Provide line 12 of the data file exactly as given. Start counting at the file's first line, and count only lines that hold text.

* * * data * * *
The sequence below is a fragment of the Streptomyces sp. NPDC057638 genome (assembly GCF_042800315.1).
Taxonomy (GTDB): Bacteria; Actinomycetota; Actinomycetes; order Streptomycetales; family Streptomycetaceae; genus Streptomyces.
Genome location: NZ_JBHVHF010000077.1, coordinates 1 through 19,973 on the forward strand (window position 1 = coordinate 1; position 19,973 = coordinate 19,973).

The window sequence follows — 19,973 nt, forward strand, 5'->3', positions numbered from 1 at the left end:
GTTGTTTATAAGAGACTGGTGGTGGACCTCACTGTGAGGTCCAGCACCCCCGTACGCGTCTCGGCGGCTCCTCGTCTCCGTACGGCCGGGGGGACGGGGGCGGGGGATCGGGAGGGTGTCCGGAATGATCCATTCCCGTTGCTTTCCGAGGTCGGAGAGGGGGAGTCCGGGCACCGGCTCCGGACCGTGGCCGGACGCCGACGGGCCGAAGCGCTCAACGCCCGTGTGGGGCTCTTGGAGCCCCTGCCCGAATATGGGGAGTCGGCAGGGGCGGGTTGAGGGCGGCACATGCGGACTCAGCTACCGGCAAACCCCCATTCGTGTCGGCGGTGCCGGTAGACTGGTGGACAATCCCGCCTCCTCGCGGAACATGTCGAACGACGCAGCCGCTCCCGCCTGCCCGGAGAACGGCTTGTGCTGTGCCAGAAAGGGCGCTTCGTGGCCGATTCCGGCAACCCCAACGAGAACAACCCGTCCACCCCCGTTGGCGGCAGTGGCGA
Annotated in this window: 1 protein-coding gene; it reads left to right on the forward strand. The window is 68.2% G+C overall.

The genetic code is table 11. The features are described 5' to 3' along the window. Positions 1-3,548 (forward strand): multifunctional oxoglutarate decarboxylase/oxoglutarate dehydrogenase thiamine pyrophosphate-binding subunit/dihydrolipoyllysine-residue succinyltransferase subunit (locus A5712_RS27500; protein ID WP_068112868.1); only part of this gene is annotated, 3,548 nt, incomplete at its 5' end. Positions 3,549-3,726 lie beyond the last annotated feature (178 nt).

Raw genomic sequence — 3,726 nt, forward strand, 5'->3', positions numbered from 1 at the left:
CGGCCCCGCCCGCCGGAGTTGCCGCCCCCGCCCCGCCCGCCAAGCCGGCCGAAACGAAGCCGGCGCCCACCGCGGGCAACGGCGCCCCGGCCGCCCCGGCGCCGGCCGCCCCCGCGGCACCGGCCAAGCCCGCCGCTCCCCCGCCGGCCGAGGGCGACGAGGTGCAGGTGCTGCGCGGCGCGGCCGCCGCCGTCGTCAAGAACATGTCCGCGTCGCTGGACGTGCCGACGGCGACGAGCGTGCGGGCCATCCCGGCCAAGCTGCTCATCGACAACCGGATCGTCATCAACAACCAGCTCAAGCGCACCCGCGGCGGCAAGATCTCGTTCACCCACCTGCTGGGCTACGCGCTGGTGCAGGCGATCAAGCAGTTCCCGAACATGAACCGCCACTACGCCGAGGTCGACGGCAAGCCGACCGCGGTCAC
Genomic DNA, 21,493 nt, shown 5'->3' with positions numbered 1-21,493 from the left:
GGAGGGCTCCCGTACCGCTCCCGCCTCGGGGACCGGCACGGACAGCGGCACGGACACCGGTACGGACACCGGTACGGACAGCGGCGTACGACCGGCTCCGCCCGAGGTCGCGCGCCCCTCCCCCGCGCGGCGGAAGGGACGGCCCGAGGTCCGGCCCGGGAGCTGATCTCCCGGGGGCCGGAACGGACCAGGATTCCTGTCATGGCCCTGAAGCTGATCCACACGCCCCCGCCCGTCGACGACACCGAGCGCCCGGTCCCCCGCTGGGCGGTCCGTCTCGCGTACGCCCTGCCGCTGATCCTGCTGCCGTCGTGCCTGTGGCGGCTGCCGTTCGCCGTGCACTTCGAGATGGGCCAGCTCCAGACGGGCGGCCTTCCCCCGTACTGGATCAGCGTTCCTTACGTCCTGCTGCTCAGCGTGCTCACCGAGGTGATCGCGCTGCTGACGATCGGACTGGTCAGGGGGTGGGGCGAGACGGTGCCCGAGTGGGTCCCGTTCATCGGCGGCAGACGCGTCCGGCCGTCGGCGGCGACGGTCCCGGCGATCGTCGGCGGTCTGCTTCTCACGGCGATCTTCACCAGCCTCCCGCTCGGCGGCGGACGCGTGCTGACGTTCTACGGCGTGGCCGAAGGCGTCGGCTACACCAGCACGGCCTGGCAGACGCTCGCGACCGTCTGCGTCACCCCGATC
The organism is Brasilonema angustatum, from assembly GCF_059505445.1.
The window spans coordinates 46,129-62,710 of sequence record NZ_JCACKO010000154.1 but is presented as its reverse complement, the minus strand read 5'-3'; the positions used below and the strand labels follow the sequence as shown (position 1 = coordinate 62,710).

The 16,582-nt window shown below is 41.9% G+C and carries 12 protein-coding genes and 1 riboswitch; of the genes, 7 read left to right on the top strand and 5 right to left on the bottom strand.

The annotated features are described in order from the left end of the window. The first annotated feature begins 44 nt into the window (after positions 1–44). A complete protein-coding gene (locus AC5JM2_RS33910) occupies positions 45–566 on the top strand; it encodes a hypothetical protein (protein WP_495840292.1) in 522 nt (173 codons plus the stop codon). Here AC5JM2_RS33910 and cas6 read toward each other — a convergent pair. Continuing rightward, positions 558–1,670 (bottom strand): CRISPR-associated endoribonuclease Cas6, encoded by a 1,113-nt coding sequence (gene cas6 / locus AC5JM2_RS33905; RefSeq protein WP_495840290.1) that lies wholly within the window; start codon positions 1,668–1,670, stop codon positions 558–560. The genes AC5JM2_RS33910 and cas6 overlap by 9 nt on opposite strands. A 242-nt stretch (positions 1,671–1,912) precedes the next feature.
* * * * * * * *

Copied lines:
The organism is Brasilonema angustatum, from assembly GCF_059505445.1.